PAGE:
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Bats at the Library Hardcover – September 8, 2008
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From School Library Journal
PreSchool-Grade 3—In this companion to Bats at the Beach (Houghton, 2006), Lies pays homage to the pleasures to be found within libraries and books. The story opens on three winged creatures clinging to an autumnal branch against the backdrop of evening. Observant readers will recognize the young bat with yellow "water wings" from the earlier title and notice that the chimney and trees at the top of the page point downward—a cue to attend to perspective. The bats are bored, but an antidote is announced: someone left a window open in the library. The golden glow from spotlights on the side of the building and an Arts and Crafts-style reading lamp illuminate the nocturnal adventures in this handsome, traditional space. The bats cluster according to interests. Some peruse "guides to fancy foods" (insect books) and form literary discussion groups. The younger mammals make images of themselves at the copier, frolic in the fountain, play at the computer, and explore the gingerbread castle in a pop-up book. An impromptu storytime brings everyone together, however, and after the pint-size protagonist is literally drawn into the featured book, two spreads reveal a montage of scenes from classic stories, with bats in the starring roles. Lies's acrylics are a successful fusion of fantasy and reality. The rhyming narrative is generally smooth, with enough humor and sophistication to propel readers along. And who can argue with the message?—Wendy Lukehart, Washington DC Public Library
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An open library window is an invitation for a colony of bats in this sequel to Bats at the Beach (2006). Once inside, older bats look for favorite books, while younger ones explore and play. Storytime settles everyone down and transports them into the tales, filled with bat characters playing new roles. The bat homage to classic children’s books includes titles like Goodnight Sun, while images such as Little Red Riding Bat will amuse children who are familiar with the originals. The rhymed narrative serves primarily as the vehicle for the appealing acrylic illustrations that teem with bats so charming they will even win over chiroptophobes. Preschool-Grade 3. --Linda Perkins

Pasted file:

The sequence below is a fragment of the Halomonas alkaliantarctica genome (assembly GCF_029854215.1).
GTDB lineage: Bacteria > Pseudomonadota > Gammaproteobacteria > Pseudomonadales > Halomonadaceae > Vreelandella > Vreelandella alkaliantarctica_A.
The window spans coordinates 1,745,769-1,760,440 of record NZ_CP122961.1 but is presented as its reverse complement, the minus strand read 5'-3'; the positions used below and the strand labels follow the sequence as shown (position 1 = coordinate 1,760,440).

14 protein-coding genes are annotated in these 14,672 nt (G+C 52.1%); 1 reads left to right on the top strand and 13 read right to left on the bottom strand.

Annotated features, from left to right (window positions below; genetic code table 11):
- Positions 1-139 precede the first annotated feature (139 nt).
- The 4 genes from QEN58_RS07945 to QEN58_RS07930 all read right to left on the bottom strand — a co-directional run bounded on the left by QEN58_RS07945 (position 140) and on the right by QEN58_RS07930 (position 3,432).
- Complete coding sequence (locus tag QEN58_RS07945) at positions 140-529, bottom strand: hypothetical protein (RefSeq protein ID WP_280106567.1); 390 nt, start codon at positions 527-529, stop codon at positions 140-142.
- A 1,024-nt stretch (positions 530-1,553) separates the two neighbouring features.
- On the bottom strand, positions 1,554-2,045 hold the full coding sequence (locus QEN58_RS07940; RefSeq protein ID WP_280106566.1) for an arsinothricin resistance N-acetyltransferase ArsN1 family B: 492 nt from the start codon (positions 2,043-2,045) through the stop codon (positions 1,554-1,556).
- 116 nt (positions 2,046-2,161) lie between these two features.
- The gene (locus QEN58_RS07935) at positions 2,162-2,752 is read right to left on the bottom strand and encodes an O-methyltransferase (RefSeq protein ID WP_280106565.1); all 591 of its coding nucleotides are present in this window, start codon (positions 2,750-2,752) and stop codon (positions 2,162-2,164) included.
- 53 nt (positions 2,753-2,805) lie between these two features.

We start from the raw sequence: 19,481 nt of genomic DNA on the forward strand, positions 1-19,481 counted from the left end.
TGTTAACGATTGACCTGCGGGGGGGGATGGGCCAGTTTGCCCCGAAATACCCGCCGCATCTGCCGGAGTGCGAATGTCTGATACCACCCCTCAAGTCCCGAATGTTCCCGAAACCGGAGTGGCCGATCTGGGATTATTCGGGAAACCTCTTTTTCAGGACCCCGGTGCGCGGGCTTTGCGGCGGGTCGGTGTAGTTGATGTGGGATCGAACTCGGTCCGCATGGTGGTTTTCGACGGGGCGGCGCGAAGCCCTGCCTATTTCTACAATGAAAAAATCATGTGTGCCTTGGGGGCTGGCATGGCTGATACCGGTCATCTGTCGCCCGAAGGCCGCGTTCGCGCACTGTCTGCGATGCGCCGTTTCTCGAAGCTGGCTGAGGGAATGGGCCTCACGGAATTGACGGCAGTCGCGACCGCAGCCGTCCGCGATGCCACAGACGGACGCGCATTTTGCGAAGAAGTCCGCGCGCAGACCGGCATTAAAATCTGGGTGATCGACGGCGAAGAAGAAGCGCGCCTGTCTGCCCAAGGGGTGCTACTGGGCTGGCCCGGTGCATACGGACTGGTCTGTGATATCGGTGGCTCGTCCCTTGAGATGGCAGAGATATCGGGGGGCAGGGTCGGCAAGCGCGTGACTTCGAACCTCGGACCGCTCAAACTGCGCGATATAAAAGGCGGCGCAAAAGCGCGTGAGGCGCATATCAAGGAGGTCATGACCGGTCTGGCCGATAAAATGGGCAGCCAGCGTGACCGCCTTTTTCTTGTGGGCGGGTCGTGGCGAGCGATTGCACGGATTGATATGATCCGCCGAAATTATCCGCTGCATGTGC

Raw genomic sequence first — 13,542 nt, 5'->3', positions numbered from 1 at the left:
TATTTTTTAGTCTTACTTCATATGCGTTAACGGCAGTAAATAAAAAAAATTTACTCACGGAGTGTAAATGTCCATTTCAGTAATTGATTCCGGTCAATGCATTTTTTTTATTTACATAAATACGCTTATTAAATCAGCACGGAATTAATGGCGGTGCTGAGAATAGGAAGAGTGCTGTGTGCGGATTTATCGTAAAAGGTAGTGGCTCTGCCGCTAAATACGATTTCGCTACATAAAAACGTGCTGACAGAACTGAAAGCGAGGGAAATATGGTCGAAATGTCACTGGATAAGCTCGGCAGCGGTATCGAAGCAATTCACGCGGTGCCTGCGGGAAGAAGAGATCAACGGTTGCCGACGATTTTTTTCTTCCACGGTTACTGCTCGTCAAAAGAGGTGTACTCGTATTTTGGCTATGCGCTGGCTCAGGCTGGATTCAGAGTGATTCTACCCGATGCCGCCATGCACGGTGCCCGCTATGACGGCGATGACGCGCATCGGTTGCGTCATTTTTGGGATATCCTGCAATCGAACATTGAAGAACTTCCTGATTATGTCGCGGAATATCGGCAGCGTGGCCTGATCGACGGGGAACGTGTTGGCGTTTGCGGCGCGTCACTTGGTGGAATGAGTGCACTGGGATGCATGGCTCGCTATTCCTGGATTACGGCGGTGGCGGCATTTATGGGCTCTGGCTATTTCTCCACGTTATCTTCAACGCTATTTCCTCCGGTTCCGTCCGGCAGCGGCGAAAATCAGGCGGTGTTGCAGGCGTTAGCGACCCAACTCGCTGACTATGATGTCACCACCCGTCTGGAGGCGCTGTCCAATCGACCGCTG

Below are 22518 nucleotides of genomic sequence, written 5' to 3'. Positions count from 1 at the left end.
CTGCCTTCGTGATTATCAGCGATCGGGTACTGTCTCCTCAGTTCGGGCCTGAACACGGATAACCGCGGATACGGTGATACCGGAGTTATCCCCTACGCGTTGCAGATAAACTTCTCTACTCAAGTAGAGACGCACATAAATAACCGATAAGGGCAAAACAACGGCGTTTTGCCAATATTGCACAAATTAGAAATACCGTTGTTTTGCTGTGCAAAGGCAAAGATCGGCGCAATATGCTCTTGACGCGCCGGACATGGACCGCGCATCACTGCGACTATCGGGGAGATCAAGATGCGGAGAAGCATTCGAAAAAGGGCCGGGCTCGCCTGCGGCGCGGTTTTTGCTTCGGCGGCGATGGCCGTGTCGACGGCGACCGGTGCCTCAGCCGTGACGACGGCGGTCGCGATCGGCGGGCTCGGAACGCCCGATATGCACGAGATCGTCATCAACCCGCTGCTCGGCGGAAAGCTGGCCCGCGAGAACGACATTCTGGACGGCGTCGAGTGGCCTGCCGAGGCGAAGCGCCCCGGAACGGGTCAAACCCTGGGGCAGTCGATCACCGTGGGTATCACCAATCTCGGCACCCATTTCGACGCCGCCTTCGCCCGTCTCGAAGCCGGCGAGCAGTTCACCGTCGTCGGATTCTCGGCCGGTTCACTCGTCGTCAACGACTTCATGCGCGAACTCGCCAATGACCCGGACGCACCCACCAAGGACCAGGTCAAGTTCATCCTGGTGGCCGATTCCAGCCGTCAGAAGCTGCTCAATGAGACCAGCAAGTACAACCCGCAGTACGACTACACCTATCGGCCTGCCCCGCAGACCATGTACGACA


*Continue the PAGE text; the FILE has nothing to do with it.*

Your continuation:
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Top customer reviews
Now that I'm the school's librarian, I used this book on the first day of library services for our storytime. I paired it with a bat puppet who's now our library mascot. After I read the story, I pointed out the line "This is not your cave!". I made a sign for our library with bats and that line and, whenever the kids get over-enthusiastic, I remind them them they're not in their cave! Works like a charm.
As a teacher, I'm always looking for "hooks" to entice my kids to pay attention. I used this book with a group of fifth graders prior to visiting a nearby public library.
The illustrations (which have lots of details and goings on) drew my students in and the prose, though simple, produced many giggles and snorts. They all loved the idea of bats believing a visit to the library as an special adventure.
When we arrived at the library, the students found themselves looking for opportunities for their own adventures and tied theirs in with those in the book. (I clued in the librarian who hosted us before this activity.) In the end, I believe that the charm of the book made what many considered a dreary fieldtrip into something much more interesting.
I would use this book with any child prior to visiting a library: it will open their eyes to what they might have missed.